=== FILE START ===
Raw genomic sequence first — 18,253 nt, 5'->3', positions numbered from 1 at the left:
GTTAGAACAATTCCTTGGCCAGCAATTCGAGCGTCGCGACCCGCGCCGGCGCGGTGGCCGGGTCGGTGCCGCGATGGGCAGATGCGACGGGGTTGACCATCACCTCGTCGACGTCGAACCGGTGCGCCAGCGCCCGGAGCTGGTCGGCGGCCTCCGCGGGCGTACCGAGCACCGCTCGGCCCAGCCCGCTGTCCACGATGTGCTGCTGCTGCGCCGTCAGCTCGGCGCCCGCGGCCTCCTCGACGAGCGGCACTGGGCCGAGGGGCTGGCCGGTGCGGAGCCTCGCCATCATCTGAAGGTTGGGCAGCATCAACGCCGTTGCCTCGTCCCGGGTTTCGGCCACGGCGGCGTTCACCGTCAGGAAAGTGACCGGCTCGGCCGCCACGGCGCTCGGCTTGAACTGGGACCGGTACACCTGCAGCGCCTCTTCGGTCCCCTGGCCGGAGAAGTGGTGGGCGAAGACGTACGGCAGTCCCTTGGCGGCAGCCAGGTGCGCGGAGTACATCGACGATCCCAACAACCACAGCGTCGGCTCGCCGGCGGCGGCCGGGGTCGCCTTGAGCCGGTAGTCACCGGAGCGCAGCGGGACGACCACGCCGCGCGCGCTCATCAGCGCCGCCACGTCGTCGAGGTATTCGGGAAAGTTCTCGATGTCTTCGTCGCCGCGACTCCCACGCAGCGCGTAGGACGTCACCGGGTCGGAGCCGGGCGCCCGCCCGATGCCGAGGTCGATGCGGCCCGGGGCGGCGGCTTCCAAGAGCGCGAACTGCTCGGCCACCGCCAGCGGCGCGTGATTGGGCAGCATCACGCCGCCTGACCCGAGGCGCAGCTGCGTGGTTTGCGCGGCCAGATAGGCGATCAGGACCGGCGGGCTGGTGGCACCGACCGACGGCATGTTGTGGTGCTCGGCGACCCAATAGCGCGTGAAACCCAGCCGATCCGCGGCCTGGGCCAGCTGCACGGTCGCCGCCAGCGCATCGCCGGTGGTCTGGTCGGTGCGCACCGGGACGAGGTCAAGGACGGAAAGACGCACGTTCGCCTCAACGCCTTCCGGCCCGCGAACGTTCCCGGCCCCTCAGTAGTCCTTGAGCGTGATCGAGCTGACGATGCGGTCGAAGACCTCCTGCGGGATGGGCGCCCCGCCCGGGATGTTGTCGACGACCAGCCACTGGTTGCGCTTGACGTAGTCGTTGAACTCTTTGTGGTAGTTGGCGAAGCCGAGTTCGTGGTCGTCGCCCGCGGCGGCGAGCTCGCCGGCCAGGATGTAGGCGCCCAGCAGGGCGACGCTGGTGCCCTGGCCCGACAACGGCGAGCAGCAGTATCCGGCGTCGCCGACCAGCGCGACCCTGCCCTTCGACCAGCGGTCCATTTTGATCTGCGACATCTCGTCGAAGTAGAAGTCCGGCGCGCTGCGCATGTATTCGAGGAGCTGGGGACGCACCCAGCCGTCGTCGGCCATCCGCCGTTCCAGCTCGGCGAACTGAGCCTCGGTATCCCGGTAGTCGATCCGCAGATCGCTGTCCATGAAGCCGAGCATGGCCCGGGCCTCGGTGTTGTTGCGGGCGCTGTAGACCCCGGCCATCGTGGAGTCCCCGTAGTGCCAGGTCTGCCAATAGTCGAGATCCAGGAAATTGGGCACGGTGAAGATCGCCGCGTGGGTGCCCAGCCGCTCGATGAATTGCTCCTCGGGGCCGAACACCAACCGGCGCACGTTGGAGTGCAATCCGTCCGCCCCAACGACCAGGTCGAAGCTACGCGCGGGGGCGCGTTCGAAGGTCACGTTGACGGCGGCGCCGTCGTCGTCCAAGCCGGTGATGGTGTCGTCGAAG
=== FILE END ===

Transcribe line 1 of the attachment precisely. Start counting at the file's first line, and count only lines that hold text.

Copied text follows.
Raw genomic sequence first — 18,253 nt, 5'->3', positions numbered from 1 at the left: